Relocation / April 5th, 2016
So maybe you’ve spotted a job you like, but it’s in Malta, or perhaps you are just looking for somewhere where you'll get a little more sunshine and someone recommended Malta a...More >
The referendum result was a significant shock for the 60% of Londoners who voted for Remain. Now, as the dust begins to settle, many of them are starting to think about what comes next for them, personally and professionally.
We have already seen a rise in interest in relocations as a result, as people begin to question whether London is still the right place to build a long term career. Top of the list are countries in which people have family ties, can apply for a passport, and have similar financial and tech sectors, such as Ireland and Germany. For those without such ties, however, we are consistently being asked about one growing EU job market: Malta.
That should raise two questions for Londoners who have yet to consider moving: will Brexit effect my career prospects enough to consider moving, and why is Malta the top of so many people’s list?
Regarding the first question, the only certain outcome is uncertainty, and we have already seen some of what uncertainty can do to the markets that London’s job market relies on so heavily. Longer term changes and the results of the UK’s negotiations with the EU are anybody’s guess; the real problem is whether some companies aren’t prepared to wait two and a half years to find out. Companies with significant interests in the Continent are likely to start moving jobs or even whole offices to EU jurisdictions. If or when that happens, early movers in the jobs market will be at an advantage, so there is good reason to be looking at serious alternatives now.
As for why Malta is looking so popular, it is because it is a fully independent member state of the EU with a booming finance and tech-based economy, but with some important advantages over other potential centres such as Dublin, Paris, or Frankfurt. Firstly and most importantly, it is English speaking and is closely tied to Britain historically and culturally. There are already a large number of expats amongst its half-million population and the working culture is very British; they even drive on the left! Secondly, it is very welcoming to those looking to relocate because it needs to import skilled labour, particularly for its finance and gaming sectors. A combination of these two points means locals are extremely confident that British workers will continue to be welcome in Malta whatever the outcome of the negotiations with the EU down the line.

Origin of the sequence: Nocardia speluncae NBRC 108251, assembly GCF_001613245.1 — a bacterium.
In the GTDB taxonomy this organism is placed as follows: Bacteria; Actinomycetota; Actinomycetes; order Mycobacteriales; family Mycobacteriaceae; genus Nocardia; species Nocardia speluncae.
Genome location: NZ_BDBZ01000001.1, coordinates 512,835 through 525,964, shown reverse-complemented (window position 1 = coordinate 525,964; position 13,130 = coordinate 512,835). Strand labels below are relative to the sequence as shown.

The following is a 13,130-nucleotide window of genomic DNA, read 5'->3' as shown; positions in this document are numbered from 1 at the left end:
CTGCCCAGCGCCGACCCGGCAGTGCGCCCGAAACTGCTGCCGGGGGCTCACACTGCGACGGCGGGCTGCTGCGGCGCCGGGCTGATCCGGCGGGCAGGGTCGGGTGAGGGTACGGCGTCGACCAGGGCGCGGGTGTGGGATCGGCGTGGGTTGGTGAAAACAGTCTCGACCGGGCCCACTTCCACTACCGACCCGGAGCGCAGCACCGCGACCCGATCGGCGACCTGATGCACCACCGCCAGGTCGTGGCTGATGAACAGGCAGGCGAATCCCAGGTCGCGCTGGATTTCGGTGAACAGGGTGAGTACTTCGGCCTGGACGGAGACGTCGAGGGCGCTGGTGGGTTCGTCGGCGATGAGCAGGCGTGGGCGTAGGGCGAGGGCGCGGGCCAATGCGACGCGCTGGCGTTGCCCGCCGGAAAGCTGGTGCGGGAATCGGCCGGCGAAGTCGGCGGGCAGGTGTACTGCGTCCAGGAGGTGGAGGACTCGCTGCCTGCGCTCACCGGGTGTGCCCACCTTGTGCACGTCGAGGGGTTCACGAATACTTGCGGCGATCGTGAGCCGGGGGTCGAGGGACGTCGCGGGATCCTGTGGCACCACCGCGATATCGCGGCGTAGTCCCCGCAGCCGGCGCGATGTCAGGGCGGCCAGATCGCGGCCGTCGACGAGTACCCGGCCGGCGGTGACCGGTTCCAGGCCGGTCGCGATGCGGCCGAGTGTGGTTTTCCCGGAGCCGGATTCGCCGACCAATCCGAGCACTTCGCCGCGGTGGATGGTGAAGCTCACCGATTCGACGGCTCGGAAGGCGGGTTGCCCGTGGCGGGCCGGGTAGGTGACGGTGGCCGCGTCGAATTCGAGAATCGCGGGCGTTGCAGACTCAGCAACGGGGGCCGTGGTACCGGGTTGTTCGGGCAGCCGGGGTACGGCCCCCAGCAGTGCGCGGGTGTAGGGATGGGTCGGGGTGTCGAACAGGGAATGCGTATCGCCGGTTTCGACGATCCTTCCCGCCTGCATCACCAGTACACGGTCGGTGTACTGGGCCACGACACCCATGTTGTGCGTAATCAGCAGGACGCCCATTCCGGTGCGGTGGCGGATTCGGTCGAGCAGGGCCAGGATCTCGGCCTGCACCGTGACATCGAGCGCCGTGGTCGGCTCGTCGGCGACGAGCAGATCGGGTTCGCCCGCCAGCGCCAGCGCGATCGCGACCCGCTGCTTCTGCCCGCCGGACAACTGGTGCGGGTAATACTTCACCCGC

On top of these positive attributes that are of particular concern to would-be migrants from London, Malta has a lot to offer: lower taxes, the most sunshine in Europe, and an economy with the second highest growth rates in the EU (2015). Salaries are also increasing quickly and will look even more attractive to Londoners after the recent fall of Sterling versus the Euro. The islands have universal high-quality education and healthcare, you’re never more than 15 minutes from the Mediterranean, and quality of life compares favourably to London.
For those Londoners who see themselves are European citizens and are concerned about the capital’s prospects over the next few years, a move to Malta is a sensible route to consider.
There are a few other good options in the offshore world, off course. After Malta, one major option – particularly for those with technology and development skills – is the Isle of Man. It’s a British Crown Dependency just an hour’s flight from London and has quite resilient technology and finance sectors which stand to be less affected by Brexit than many other similar offshore spots.
If you are concerned by the consequences of the referendum for your local job market and would like to discuss relocation options, please email Julian Perigo or call +356 2704 1691 during European office hours.